LegalUp’s snippy – The case ADM Jabalpur V Shivkanta Shukla is an infamous case that is based on the writ of Habeas Corpus. it is a writ that orders that a person cannot be kept in prison unless they first been brought before the court. The court reserves the power to decide whether a person will be jailed or not.
Introduction of the case
This case is related to the time when the President of India, Fakhruddin Ali Ahmed, had imposed a National Emergency, claiming that there was a threat to the security of India due to some internal disturbances.
What is National Emergency?
Part XVIII of the Indian constitution lists three emergencies:
(i) National emergency
(ii) State emergency
(iii) Financial emergency
Article 352 of the Indian constitution gives the President of India the power to declare a state of national emergency when there is a threat to India’s security and integrity due to either any external aggression or an armed rebellion. the President can empose national emergency only when the Prime Minister of India and his council of ministers advise him so.
Facts of the case
It all started when on June 12, 1975, when the court declared Indra Gandhi, the then PM of India to be ineligible for seeking election or for holding office for the next six years because she was convicted for being indulged in the wrong practices.
After this, Indra Gandhi appealed to the Supreme court and she was then given a conditional stay. because of the SC’s decision, she became dysfunctional in Lok sabha and saw this as a political threat. as she wanted to hold the chair of the PM, she urged the then President, Fakhrudin Ali Ahmed, to impose a national emergency.
On 25 June 1975, he proclaimed a national emergency stating that there was a threat to Indian security due to internal disturbances. on 27th June 1975, he declared that under clause (1) Article 352, any person’s right (including foreigners) to approach the court for application of their rights guaranteed by article 14, 21 and 22 shall be suspended for the time till the national emergency is imposed.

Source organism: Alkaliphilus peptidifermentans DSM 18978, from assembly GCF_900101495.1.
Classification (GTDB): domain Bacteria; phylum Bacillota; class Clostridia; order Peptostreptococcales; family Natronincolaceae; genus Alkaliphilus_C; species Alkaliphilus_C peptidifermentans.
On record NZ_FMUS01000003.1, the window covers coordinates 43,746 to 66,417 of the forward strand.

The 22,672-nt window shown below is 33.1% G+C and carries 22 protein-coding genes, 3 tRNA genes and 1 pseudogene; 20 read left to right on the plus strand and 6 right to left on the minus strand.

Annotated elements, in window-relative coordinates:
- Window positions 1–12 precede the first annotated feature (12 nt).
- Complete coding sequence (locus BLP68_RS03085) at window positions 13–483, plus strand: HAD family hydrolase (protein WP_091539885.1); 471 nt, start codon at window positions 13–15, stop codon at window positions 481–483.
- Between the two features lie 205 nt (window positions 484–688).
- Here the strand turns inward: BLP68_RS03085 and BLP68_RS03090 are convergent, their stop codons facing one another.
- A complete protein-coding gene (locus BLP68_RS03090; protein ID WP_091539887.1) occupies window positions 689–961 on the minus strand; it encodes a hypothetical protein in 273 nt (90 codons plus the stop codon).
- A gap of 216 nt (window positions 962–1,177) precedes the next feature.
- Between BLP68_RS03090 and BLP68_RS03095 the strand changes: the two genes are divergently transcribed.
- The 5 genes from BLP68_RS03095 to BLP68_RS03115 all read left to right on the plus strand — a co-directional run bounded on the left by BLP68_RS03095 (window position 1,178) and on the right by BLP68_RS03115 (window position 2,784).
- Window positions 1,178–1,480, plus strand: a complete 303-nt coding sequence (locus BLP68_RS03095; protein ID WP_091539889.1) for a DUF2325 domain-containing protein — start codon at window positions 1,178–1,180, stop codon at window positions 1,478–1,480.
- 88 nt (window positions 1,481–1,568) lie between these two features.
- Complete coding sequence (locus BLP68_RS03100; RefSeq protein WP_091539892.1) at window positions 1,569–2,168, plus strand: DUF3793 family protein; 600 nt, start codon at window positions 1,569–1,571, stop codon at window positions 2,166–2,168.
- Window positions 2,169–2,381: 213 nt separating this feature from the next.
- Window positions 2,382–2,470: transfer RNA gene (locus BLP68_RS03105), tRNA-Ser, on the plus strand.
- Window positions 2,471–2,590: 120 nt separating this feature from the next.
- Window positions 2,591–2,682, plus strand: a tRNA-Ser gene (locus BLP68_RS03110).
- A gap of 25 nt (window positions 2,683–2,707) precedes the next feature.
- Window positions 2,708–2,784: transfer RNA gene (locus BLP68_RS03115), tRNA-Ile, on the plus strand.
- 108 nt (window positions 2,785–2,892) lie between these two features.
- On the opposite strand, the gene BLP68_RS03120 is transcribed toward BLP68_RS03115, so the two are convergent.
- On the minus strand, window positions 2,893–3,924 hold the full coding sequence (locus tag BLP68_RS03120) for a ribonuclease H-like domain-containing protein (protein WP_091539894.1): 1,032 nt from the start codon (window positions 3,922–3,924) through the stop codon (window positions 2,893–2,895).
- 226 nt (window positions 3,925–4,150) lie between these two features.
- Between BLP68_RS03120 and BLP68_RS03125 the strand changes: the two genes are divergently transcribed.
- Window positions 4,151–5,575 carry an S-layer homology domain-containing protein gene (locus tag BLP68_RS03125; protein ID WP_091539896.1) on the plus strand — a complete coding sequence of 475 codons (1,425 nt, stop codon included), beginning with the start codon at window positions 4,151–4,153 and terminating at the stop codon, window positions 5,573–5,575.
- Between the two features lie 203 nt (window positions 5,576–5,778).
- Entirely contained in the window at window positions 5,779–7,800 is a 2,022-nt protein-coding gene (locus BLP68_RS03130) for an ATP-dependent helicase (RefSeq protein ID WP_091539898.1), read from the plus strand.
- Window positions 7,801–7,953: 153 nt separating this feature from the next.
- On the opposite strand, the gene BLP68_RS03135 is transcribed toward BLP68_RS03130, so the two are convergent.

After this, under the Maintenance of Internal Security Act (MISA), anyone who was seen as a potential threat to the authorities or anyone who wished to openly put up their political opinions was taken into custody without trial. Many leaders including Atal Bihari Vajpayee, Morarji Desai, Jay Prakash Narayan, and Lal Krishna Advani were arrested under preventive detention as they were seen as a potential threat to Indra Gandhi.
These arrested people had then filled petitions across many HCs throughout India. most of the high courts gave verdicts in favour of these petitioners. one such verdict was given by the high court of Jabalpur and this verdict prompted the Indra Gandhi government to move to the Supreme court and this became the case of ADM Jabalpur v Shivkant Shukla.
Issues of the case
- Whether someone can move a writ petition to a high court to challenge the legality of the order of detention during the time of emergency?
- Was the writ of habeas corpus maintainable during the time of emergency?
On 28th April 1975, the majority decision of the 4:1 ratio was given by the bench. The majority of the judges concluded that as per article 359 (1), the writ of habeas corpus cannot be preserved when an emergency is imposed.
They declared that the court had no power to question the detention made in accordance with section 16 A(9) and hence no person will be in a position to move to the court for retention of their rights during the time of emergency.
On reading the judgment of this case it becomes clear that there can be multiple perspectives on the issues in question. The writ of habeas corpus is very crucial as it determines a person’s right to freedom and liberty.
But in this case, we can see the right of personal liberty and freedom being compromised during the imposition of emergency.